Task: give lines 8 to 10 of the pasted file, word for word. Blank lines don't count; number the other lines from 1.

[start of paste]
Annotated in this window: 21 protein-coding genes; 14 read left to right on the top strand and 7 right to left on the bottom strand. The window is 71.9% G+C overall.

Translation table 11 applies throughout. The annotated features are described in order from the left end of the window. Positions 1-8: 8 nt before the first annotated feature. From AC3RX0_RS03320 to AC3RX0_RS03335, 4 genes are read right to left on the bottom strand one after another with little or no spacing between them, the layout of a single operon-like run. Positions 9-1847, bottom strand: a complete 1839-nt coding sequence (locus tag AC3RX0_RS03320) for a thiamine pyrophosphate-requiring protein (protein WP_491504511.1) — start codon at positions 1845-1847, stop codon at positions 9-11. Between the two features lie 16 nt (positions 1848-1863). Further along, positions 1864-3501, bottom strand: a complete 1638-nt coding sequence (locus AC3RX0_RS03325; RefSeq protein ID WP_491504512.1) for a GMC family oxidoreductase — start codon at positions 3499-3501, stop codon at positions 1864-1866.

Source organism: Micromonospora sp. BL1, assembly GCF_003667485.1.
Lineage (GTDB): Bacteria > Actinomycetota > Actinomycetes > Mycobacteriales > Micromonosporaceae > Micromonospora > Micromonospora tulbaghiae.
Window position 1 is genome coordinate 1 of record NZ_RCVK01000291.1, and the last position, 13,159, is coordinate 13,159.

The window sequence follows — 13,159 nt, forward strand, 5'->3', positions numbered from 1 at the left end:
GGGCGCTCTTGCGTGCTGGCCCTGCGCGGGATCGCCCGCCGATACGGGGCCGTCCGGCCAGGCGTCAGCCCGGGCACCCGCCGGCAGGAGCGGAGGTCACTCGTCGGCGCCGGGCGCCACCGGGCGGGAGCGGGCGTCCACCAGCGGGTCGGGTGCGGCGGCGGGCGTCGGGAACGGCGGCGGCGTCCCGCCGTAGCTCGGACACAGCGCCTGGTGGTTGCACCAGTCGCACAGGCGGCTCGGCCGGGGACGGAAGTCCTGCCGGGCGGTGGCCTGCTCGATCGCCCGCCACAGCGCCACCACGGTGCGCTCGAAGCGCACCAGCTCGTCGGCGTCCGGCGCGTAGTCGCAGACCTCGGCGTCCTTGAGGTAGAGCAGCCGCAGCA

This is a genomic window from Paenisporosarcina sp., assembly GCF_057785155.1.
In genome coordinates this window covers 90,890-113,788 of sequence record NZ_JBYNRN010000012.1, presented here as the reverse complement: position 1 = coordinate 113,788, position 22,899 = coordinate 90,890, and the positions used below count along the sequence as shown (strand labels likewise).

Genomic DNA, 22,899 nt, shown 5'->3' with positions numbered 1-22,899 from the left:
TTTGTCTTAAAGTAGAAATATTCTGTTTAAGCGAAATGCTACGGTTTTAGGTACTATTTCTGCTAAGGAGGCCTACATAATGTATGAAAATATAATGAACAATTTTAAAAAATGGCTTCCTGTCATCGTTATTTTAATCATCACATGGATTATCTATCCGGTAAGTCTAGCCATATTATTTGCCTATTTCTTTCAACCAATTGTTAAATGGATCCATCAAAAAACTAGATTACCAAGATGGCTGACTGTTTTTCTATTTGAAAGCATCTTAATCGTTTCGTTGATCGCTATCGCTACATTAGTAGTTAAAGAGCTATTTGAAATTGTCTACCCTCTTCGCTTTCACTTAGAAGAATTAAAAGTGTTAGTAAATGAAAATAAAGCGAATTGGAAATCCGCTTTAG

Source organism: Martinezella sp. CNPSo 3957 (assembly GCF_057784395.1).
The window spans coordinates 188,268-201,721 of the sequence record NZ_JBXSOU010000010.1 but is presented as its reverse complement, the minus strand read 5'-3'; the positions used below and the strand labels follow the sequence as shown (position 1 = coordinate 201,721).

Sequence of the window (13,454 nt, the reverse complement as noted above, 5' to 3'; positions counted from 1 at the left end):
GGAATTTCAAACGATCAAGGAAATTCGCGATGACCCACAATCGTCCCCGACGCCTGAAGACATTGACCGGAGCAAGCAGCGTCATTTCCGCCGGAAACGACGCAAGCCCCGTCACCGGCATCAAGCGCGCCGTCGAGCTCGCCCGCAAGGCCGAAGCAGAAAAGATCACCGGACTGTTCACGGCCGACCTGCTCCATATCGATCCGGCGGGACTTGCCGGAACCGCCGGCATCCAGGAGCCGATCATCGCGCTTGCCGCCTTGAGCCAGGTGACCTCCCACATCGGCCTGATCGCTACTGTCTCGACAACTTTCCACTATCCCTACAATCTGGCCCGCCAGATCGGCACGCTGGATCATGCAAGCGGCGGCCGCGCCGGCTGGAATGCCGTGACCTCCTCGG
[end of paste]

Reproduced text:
This is a genomic window from Paenisporosarcina sp., assembly GCF_057785155.1.
In genome coordinates this window covers 90,890-113,788 of sequence record NZ_JBYNRN010000012.1, presented here as the reverse complement: position 1 = coordinate 113,788, position 22,899 = coordinate 90,890, and the positions used below count along the sequence as shown (strand labels likewise).

Genomic DNA, 22,899 nt, shown 5'->3' with positions numbered 1-22,899 from the left: